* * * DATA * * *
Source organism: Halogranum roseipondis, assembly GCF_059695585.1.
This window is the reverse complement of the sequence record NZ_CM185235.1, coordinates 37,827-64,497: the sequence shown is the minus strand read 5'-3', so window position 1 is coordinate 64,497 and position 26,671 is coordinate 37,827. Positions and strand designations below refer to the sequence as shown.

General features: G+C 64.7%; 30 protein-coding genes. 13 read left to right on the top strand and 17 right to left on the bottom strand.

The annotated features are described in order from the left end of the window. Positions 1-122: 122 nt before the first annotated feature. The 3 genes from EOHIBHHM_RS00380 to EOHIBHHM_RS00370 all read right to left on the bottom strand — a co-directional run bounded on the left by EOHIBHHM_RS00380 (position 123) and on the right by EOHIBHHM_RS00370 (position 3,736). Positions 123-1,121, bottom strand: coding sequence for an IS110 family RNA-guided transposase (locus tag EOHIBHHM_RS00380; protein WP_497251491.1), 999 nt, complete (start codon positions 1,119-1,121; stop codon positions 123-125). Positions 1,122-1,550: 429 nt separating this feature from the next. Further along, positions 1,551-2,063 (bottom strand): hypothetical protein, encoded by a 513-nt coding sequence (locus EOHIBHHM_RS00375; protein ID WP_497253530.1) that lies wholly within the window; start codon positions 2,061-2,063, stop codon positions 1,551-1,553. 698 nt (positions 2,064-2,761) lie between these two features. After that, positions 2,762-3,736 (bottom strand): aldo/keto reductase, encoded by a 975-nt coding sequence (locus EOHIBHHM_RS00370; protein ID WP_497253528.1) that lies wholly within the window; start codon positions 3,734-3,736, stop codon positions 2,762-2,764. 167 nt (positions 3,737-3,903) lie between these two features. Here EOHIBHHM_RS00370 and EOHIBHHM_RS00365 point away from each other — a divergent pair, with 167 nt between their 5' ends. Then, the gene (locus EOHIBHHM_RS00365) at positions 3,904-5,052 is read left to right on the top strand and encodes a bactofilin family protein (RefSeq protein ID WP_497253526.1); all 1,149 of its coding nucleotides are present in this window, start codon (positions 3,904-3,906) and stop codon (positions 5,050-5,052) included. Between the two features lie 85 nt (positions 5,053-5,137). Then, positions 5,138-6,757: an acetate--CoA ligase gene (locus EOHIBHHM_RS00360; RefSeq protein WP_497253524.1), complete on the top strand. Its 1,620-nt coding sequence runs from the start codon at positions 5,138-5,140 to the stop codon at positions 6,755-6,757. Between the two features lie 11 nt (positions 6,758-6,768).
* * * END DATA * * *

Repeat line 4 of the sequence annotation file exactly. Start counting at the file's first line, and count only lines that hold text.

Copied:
The annotated features are described in order from the left end of the window. Positions 1-122: 122 nt before the first annotated feature. The 3 genes from EOHIBHHM_RS00380 to EOHIBHHM_RS00370 all read right to left on the bottom strand — a co-directional run bounded on the left by EOHIBHHM_RS00380 (position 123) and on the right by EOHIBHHM_RS00370 (position 3,736). Positions 123-1,121, bottom strand: coding sequence for an IS110 family RNA-guided transposase (locus tag EOHIBHHM_RS00380; protein WP_497251491.1), 999 nt, complete (start codon positions 1,119-1,121; stop codon positions 123-125). Positions 1,122-1,550: 429 nt separating this feature from the next. Further along, positions 1,551-2,063 (bottom strand): hypothetical protein, encoded by a 513-nt coding sequence (locus EOHIBHHM_RS00375; protein ID WP_497253530.1) that lies wholly within the window; start codon positions 2,061-2,063, stop codon positions 1,551-1,553. 698 nt (positions 2,064-2,761) lie between these two features. After that, positions 2,762-3,736 (bottom strand): aldo/keto reductase, encoded by a 975-nt coding sequence (locus EOHIBHHM_RS00370; protein ID WP_497253528.1) that lies wholly within the window; start codon positions 3,734-3,736, stop codon positions 2,762-2,764. 167 nt (positions 3,737-3,903) lie between these two features. Here EOHIBHHM_RS00370 and EOHIBHHM_RS00365 point away from each other — a divergent pair, with 167 nt between their 5' ends. Then, the gene (locus EOHIBHHM_RS00365) at positions 3,904-5,052 is read left to right on the top strand and encodes a bactofilin family protein (RefSeq protein ID WP_497253526.1); all 1,149 of its coding nucleotides are present in this window, start codon (positions 3,904-3,906) and stop codon (positions 5,050-5,052) included. Between the two features lie 85 nt (positions 5,053-5,137). Then, positions 5,138-6,757: an acetate--CoA ligase gene (locus EOHIBHHM_RS00360; RefSeq protein WP_497253524.1), complete on the top strand. Its 1,620-nt coding sequence runs from the start codon at positions 5,138-5,140 to the stop codon at positions 6,755-6,757. Between the two features lie 11 nt (positions 6,758-6,768).